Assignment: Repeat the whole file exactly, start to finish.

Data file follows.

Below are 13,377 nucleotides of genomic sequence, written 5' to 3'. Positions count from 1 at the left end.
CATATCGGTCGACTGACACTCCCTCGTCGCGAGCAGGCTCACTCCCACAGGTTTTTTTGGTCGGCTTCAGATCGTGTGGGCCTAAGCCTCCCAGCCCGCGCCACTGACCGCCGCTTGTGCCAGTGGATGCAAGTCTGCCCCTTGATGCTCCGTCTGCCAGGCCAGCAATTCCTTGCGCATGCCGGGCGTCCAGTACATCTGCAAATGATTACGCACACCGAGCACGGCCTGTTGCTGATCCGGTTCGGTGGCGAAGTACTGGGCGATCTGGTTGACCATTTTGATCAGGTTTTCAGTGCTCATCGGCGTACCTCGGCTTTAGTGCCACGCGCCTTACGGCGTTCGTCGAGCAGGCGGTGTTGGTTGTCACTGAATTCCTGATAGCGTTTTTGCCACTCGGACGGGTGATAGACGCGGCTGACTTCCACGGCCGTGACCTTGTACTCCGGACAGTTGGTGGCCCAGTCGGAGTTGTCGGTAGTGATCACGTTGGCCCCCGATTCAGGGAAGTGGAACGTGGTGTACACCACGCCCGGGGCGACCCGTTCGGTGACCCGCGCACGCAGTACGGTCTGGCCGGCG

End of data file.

Below are 13,377 nucleotides of genomic sequence, written 5' to 3'. Positions count from 1 at the left end.
CATATCGGTCGACTGACACTCCCTCGTCGCGAGCAGGCTCACTCCCACAGGTTTTTTTGGTCGGCTTCAGATCGTGTGGGCCTAAGCCTCCCAGCCCGCGCCACTGACCGCCGCTTGTGCCAGTGGATGCAAGTCTGCCCCTTGATGCTCCGTCTGCCAGGCCAGCAATTCCTTGCGCATGCCGGGCGTCCAGTACATCTGCAAATGATTACGCACACCGAGCACGGCCTGTTGCTGATCCGGTTCGGTGGCGAAGTACTGGGCGATCTGGTTGACCATTTTGATCAGGTTTTCAGTGCTCATCGGCGTACCTCGGCTTTAGTGCCACGCGCCTTACGGCGTTCGTCGAGCAGGCGGTGTTGGTTGTCACTGAATTCCTGATAGCGTTTTTGCCACTCGGACGGGTGATAGACGCGGCTGACTTCCACGGCCGTGACCTTGTACTCCGGACAGTTGGTGGCCCAGTCGGAGTTGTCGGTAGTGATCACGTTGGCCCCCGATTCAGGGAAGTGGAACGTGGTGTACACCACGCCCGGGGCGACCCGTTCGGTGACCCGCGCACGCAGTACGGTCTGGCCGGCG